Career Story: Vice President Of Business Development

Vice President Of Business Development

Job Title: Vice President

Education: BS Industrial Engineering •• MS Information Systems

Previous Experience: 20 years in the U. S. Navy. Naval Aviator. Acquisition Professional. Expertise in acoustics, anti-submarine warfare, and satellite communications.

Job Tasks: My company is a Fortune 500 scientific, engineering, and technology applications company that uses its deep domain knowledge to solve problems of vital importance to the nation and the world, in national security, energy and the environment, critical infrastructure, and health. The company's approximately 44,000 employees serve customers in the Department of Defense, the intelligence community, the U.S. Department of Homeland Security, other U.S. Government civil agencies and selected commercial markets. The company had annual revenues of $8.9 billion for its fiscal year ended January 31, 2008.

In terms of where I fit in the organization, I belong to the Defense Solutions Group. The Defense Solutions Group (DSG) is made up of a highly qualified team of professionals with the common objective to grow the organization by providing Systems Engineering & Integration, and Command and Control (C2) Solutions to ensure customer mission success. Our wide breadth of skills includes Navy, Army, and Missile Defense engineering services, C2 systems development, engineering and integration and total Enterprise IT solutions. Within DSG, we are further broken down into Business Units. My Business Unit is principally focused on the Army and on Missile Defense.

In my role for business development (BD), my days will be varied. Business Development involves a significant amount of research for new opportunities, as well as a large portion of time qualifying (i.e., making sure that the opportunities are genuine AND are funded) them. My days also involve frequent contact with current and potential customers in an attempt to listen to their issues, glean information on new needs, and ensure that they recognize that we are there to support them as best we can.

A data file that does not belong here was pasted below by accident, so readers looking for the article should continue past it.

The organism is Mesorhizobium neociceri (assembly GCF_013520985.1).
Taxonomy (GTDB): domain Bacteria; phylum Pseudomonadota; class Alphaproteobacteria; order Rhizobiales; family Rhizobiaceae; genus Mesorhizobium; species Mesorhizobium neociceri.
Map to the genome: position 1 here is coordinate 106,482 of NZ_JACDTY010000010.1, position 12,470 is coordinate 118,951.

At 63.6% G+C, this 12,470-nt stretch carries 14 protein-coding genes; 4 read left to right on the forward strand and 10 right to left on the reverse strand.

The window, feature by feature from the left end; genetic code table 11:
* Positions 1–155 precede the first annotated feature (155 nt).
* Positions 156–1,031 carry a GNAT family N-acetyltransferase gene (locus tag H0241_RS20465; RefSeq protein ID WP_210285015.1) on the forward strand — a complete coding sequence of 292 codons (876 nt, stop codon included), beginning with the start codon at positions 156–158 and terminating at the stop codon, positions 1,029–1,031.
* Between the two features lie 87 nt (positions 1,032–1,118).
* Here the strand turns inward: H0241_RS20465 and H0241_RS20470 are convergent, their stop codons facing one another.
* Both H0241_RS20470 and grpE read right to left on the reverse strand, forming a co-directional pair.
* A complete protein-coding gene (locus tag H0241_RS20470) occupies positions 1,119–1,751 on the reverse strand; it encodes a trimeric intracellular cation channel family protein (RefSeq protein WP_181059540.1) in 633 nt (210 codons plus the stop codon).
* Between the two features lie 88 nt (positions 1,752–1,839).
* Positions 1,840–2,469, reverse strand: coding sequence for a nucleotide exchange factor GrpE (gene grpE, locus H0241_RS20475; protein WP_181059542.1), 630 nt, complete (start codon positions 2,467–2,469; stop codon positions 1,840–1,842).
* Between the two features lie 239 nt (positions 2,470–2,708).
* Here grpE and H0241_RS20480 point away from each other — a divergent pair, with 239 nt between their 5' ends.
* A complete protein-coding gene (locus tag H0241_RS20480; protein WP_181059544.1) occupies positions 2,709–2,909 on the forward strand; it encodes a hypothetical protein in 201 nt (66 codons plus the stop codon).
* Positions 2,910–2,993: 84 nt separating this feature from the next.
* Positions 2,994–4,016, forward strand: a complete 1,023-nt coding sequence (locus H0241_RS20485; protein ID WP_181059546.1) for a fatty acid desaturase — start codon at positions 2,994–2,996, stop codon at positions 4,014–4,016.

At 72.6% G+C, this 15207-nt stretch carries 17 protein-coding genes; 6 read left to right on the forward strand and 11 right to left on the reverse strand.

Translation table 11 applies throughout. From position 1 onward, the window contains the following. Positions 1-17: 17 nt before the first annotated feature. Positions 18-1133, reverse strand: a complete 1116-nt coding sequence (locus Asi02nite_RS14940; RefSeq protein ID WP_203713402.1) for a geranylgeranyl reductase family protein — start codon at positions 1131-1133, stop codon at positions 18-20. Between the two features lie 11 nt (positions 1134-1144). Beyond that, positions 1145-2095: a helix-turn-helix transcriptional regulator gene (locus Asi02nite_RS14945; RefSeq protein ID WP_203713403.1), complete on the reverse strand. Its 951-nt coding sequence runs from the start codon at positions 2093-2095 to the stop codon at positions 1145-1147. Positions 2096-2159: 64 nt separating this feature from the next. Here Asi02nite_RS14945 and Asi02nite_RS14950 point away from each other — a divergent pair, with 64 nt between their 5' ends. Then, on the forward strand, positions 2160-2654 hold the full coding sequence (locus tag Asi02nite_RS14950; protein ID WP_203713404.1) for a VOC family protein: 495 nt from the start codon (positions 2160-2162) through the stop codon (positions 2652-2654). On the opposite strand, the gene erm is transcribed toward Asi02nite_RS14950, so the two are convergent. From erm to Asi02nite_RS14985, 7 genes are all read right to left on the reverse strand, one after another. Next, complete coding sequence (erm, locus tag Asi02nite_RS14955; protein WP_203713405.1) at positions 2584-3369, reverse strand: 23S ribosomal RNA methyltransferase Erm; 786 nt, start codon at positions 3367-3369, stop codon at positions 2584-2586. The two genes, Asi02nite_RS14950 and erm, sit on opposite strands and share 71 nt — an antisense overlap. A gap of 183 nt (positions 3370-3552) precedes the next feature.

Best and Worst Parts of the Job: The best parts: Frequent interaction with people, both internally and with external customers. Also, meetings with other companies as potential partners can be very interesting, and sometimes is a lot like playing poker.

The worst part: Proposal efforts are very intense working periods that we use to respond to a government Request for Proposal (RFP) -- in other words, "tell us how you'll solve our problems." Proposal efforts are very involved, with many parts of the organization (contracts, pricing, and others) coming together to meet what is usually a pretty demanding timeline. The good news is that the team is focused for a short (30 days) period of time. The bad news is that you will use nearly every minute of those 30 days to write your proposal.

Job Tips:
1. A technical background is very helpful in business development, depending upon your chosen area in industry. In mine, we are providing technical solutions, so a tech background is extremely helpful in understanding and ultimately articulating the capabilities and solutions your company might have.

2. It helps to have good people skills. I like to think that I can talk to just about anyone -- make sure that you have the confidence to do this too.

3. Writing skills are very important.

4. Be self confident - many times I've had to make presentations in front of large (up to 250 people) groups.

Additional Thoughts: My military background really grounded me for work in a number of areas. While not a prerequisite, it can give you a real appreciation for technology.

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